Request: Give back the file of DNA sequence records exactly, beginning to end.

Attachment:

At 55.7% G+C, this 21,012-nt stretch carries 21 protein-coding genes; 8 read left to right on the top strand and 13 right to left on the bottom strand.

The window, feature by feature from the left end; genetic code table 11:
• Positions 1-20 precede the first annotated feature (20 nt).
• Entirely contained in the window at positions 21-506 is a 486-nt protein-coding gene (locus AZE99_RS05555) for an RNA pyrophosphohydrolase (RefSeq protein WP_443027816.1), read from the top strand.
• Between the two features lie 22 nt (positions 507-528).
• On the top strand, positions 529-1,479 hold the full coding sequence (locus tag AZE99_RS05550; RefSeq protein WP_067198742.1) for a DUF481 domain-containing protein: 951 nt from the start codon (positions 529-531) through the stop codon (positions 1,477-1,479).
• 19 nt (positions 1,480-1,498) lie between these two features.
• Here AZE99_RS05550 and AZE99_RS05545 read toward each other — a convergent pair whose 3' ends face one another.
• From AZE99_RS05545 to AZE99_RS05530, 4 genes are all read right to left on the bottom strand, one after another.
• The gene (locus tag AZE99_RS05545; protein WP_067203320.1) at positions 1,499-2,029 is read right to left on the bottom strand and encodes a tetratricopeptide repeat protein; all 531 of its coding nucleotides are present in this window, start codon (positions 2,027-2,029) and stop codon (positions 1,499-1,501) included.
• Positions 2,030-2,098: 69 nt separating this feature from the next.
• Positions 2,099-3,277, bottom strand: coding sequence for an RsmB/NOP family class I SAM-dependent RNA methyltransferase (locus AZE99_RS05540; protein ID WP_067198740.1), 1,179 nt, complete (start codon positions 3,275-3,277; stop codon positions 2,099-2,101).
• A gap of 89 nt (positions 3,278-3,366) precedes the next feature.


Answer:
At 55.7% G+C, this 21,012-nt stretch carries 21 protein-coding genes; 8 read left to right on the top strand and 13 right to left on the bottom strand.

The window, feature by feature from the left end; genetic code table 11:
• Positions 1-20 precede the first annotated feature (20 nt).
• Entirely contained in the window at positions 21-506 is a 486-nt protein-coding gene (locus AZE99_RS05555) for an RNA pyrophosphohydrolase (RefSeq protein WP_443027816.1), read from the top strand.
• Between the two features lie 22 nt (positions 507-528).
• On the top strand, positions 529-1,479 hold the full coding sequence (locus tag AZE99_RS05550; RefSeq protein WP_067198742.1) for a DUF481 domain-containing protein: 951 nt from the start codon (positions 529-531) through the stop codon (positions 1,477-1,479).
• 19 nt (positions 1,480-1,498) lie between these two features.
• Here AZE99_RS05550 and AZE99_RS05545 read toward each other — a convergent pair whose 3' ends face one another.
• From AZE99_RS05545 to AZE99_RS05530, 4 genes are all read right to left on the bottom strand, one after another.
• The gene (locus tag AZE99_RS05545; protein WP_067203320.1) at positions 1,499-2,029 is read right to left on the bottom strand and encodes a tetratricopeptide repeat protein; all 531 of its coding nucleotides are present in this window, start codon (positions 2,027-2,029) and stop codon (positions 1,499-1,501) included.
• Positions 2,030-2,098: 69 nt separating this feature from the next.
• Positions 2,099-3,277, bottom strand: coding sequence for an RsmB/NOP family class I SAM-dependent RNA methyltransferase (locus AZE99_RS05540; protein ID WP_067198740.1), 1,179 nt, complete (start codon positions 3,275-3,277; stop codon positions 2,099-2,101).
• A gap of 89 nt (positions 3,278-3,366) precedes the next feature.